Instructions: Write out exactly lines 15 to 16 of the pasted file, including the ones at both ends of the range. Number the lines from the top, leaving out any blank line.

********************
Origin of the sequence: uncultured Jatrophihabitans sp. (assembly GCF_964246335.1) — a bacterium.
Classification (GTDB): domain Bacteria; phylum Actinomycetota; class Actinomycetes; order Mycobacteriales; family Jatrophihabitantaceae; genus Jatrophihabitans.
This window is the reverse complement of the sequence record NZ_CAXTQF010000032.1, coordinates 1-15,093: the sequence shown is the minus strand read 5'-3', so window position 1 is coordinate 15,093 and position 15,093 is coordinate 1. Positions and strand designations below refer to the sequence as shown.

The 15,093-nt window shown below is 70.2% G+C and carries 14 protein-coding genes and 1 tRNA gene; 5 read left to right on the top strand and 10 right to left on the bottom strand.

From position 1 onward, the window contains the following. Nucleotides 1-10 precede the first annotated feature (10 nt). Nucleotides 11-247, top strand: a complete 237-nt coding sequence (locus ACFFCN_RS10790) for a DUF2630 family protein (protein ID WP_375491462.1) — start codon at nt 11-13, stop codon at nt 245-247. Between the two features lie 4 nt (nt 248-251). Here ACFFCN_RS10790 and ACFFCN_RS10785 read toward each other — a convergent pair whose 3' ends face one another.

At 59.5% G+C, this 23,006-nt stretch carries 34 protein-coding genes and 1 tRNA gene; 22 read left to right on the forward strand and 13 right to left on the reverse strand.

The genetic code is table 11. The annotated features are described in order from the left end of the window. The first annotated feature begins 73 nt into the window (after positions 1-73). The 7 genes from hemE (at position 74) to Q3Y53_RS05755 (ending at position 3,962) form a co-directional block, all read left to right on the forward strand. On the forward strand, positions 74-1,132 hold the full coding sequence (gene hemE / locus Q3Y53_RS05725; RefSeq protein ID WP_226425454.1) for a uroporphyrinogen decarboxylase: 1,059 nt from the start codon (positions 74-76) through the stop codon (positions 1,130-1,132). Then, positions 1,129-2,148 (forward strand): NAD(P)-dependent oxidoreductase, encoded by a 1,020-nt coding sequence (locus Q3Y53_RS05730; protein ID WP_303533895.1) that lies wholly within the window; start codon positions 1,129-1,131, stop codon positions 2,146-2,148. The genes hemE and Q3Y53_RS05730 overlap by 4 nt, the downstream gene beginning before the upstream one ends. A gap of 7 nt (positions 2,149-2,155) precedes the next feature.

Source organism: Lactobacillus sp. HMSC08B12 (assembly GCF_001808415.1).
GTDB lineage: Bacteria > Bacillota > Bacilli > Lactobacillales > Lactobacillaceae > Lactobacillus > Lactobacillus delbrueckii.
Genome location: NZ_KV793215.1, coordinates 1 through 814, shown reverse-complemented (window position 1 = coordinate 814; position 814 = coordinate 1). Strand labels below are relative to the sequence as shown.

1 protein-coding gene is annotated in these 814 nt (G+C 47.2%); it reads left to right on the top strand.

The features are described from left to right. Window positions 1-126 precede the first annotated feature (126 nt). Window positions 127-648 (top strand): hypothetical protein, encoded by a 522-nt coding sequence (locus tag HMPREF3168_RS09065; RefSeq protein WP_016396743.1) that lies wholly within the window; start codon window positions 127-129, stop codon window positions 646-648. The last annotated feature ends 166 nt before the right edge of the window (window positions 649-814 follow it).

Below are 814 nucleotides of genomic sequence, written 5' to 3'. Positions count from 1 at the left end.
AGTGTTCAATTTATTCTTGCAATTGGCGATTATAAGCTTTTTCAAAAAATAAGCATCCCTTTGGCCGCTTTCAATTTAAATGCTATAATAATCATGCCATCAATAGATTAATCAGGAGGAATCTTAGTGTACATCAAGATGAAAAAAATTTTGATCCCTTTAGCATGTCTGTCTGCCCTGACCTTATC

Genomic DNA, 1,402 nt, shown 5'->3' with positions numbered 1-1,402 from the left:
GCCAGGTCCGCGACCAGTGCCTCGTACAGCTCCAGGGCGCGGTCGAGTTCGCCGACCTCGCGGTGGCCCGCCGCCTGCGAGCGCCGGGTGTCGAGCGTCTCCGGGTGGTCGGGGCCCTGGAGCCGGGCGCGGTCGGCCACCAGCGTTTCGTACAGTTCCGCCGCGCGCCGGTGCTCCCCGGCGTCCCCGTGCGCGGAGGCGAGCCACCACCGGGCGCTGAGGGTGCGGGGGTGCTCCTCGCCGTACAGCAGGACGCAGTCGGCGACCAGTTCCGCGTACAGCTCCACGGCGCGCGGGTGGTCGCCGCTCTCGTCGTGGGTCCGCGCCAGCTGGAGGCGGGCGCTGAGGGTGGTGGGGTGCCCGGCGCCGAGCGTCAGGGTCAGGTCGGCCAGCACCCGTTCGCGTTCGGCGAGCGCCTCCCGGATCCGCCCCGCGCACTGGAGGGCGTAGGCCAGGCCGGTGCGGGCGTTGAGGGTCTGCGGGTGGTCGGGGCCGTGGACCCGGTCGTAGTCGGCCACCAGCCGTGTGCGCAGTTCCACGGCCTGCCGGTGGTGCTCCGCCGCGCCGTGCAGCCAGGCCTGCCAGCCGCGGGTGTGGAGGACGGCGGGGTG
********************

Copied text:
Genomic DNA, 1,402 nt, shown 5'->3' with positions numbered 1-1,402 from the left:
GCCAGGTCCGCGACCAGTGCCTCGTACAGCTCCAGGGCGCGGTCGAGTTCGCCGACCTCGCGGTGGCCCGCCGCCTGCGAGCGCCGGGTGTCGAGCGTCTCCGGGTGGTCGGGGCCCTGGAGCCGGGCGCGGTCGGCCACCAGCGTTTCGTACAGTTCCGCCGCGCGCCGGTGCTCCCCGGCGTCCCCGTGCGCGGAGGCGAGCCACCACCGGGCGCTGAGGGTGCGGGGGTGCTCCTCGCCGTACAGCAGGACGCAGTCGGCGACCAGTTCCGCGTACAGCTCCACGGCGCGCGGGTGGTCGCCGCTCTCGTCGTGGGTCCGCGCCAGCTGGAGGCGGGCGCTGAGGGTGGTGGGGTGCCCGGCGCCGAGCGTCAGGGTCAGGTCGGCCAGCACCCGTTCGCGTTCGGCGAGCGCCTCCCGGATCCGCCCCGCGCACTGGAGGGCGTAGGCCAGGCCGGTGCGGGCGTTGAGGGTCTGCGGGTGGTCGGGGCCGTGGACCCGGTCGTAGTCGGCCACCAGCCGTGTGCGCAGTTCCACGGCCTGCCGGTGGTGCTCCGCCGCGCCGTGCAGCCAGGCCTGCCAGCCGCGGGTGTGGAGGACGGCGGGGTG